Egypt live updates: Mubarak steps down
Watch 18 days in five minutes. For the link or embed, go here.
The Post's Leila Fadel calls in to report she has "never witnessed such intoxicating euphoria." With her final words, we'll wrap up the live blog for the day, an amazing day in history. Thank you for joining us!
The Post's Eric Athas made this word cloud of Obama's speech
Here's a video of the full speech:
President Obama just spoke from the White House. His remarks were broadcast on Egyptian State TV.
"There are very few moments in our lives where we have the privilege to witness history," Obama said. "The people of Egypt have spoken. Their voices have been heard. Egypt will never be the same. This is not the end of Egypt's transition. It is the beginning."
Obama said he admired that people of different religions came together, that people chanted, "Muslim, Christian, we are one," that volunteers kept the peace, that doctors and nurses volunteered their aid, and that the military protected the people. He said that America and Egypt would continue to be friends. He also praised the army who will oversee the transition to democracy, but he also called on them to ensure that change. "Egyptians have made it clear that nothing less than genuine democracy will carry the day," he said.
Obama laid out what he hopes the army will do: "That means protecting the rights of Egypt's citizens, lifting the emergency law, revising the constitution and other laws to make this change irreversible, and laying out a clear path to elections that are fair and free. Above all, this transition must bring all of Egypt's voices to the table, for the spirit of peaceful protest and perseverance that the Egyptian people have shown can serve as a powerful wind at the back of this change."
He said he saw in Egypt echoes of India, Germany and Indonesia, in their struggles for freedom. And he quoted Martin Luther King Jr. saying, "There is something in the soul that cries out for freedom. Those were the cries that came from Tahrir Square, and the entire world has taken note."
Again, he referenced King when he said, "It was the moral force of nonviolence, not terrorism, not mindless killing but non-violence, a moral force that bent the arc of history toward justice once more."
Here's the full text:
Good afternoon, everybody.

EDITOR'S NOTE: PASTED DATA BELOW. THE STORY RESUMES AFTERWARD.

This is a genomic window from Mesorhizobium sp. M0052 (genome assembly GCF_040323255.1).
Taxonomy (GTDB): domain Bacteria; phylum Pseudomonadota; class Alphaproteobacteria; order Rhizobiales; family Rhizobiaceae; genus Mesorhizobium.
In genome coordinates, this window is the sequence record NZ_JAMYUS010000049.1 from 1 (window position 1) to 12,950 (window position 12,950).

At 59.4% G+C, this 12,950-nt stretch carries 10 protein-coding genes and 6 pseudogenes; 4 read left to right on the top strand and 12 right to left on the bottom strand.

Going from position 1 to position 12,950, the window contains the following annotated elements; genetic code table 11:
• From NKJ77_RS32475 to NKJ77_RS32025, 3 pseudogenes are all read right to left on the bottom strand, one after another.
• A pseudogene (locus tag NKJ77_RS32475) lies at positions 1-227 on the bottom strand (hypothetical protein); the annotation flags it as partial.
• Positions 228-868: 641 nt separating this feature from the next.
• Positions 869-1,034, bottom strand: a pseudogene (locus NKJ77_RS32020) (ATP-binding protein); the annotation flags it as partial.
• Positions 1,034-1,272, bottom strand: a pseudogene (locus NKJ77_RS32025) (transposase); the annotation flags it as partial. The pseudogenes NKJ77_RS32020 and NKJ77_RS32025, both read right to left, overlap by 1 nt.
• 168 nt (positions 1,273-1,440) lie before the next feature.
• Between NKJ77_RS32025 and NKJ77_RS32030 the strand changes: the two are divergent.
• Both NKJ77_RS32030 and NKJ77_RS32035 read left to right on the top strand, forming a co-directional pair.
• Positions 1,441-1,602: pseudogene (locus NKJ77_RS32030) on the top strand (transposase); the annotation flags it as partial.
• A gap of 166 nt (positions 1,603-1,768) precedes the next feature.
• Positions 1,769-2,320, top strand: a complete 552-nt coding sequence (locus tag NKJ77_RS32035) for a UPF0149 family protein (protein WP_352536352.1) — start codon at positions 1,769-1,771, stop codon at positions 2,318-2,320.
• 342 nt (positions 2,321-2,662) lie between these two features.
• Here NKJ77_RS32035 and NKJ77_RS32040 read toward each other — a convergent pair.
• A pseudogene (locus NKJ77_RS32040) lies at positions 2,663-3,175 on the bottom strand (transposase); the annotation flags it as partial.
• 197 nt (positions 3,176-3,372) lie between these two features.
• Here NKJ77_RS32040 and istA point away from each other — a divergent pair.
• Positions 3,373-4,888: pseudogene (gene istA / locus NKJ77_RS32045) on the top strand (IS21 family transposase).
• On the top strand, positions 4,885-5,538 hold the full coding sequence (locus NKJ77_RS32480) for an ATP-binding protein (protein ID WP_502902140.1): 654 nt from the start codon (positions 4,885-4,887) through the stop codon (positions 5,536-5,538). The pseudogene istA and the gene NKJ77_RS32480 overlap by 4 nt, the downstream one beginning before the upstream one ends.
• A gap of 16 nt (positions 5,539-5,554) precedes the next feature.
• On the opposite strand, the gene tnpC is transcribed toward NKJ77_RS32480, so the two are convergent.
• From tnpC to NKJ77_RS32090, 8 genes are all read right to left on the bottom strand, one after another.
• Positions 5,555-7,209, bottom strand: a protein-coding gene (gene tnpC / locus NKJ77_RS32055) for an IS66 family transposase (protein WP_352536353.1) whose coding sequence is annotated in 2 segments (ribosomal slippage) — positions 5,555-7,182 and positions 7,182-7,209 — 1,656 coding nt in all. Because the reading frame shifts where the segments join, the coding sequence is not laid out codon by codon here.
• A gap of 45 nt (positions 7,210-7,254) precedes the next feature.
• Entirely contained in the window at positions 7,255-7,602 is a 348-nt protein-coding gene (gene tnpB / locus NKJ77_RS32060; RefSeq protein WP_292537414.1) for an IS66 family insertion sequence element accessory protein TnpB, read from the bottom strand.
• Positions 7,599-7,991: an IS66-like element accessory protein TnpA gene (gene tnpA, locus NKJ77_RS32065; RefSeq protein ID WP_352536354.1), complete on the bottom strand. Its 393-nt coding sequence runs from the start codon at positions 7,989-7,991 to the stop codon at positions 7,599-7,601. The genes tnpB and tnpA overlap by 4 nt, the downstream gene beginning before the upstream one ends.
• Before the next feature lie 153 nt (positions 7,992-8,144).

There are very few moments in our lives where we have the privilege to witness history taking place. This is one of those moments. This is one of those times.
The people of Egypt have spoken, their voices have been heard, and Egypt will never be the same.
By stepping down, President Mubarak responded to the Egyptian people's hunger for change.
But this is not the end of Egypt's transition. It's a beginning. I'm sure there will be difficult days ahead, and many questions remain unanswered.
But I am confident that the people of Egypt can find the answers and do so peacefully, constructively, and in the spirit of unity that has defined these last few weeks, for Egyptians have made it clear that nothing less than genuine democracy will carry the day.
The military has served patriotically and responsibly as a caretaker to the state and will now have to ensure a transition that is credible in the eyes of the Egyptian people. That means protecting the rights of Egypt's citizens, lifting the emergency law, revising the constitution and other laws to make this change irreversible, and laying out a clear path to elections that are fair and free.
Above all, this transition must bring all of Egypt's voices to the table, for the spirit of peaceful protest and perseverance that the Egyptian people have shown can serve as a powerful wind at the back of this change.
The United States will continue to be a friend and partner to Egypt. We stand ready to provide whatever assistance is necessary, and asked for, to pursue a credible transition to a democracy.
I'm also confident that the same ingenuity and entrepreneurial spirit that the young people of Egypt have shown in recent days can be harnessed to create new opportunity, jobs and businesses that allow the extraordinary potential of this generation to take flight.
OBAMA: And I know that a democratic Egypt can advance its role of responsible leadership not only in the region, but around the world.
Egypt has played a pivotal role in human history for over 6,000 years. But over the last few weeks, the wheel of history turned at a blinding pace as the Egyptian people demanded their universal rights. We saw mothers and fathers carrying their children on their shoulders to show them what true freedom might look like. We saw young Egyptians say, "For the first time in my life, I really count. My voice is heard. Even though I'm only one person, this is the way real democracy works."
We saw protesters chant "selmeyah, selmeyah -- "We are peaceful" -- again and again. We saw a military that would not fire bullets at the people they were sworn to protect. And we saw doctors and nurses rushing into the streets to care for those who were wounded; volunteers checking protesters to ensure that they were unarmed.
We saw people of faith praying together and chanting Muslims, Christians, "We are one." And though we know that the strains between faiths still divide too many in this world and no single event will close that chasm immediately, these scenes remind us that we need not be defined by our differences. We can be defined by the common humanity that we share.
And above all, we saw a new generation emerge -- a generation that uses their own creativity and talent and technology to call for a government that represented their hopes and not their fears, a government that is responsive to their boundless aspirations.
One Egyptian put it simply: "Most people have discovered in the last few days that they are worth something. And this cannot be taken away from them anymore, ever."
This is the power of human dignity, and it could never be denied. Egyptians have inspired us, and they've done so by putting the lie to the idea that justice is best gained through violence.
For an Egypt, it was the moral force of non-violence -- not terrorism, not mindless killing -- but non-violence, moral force that bent the arch of history toward justice once more.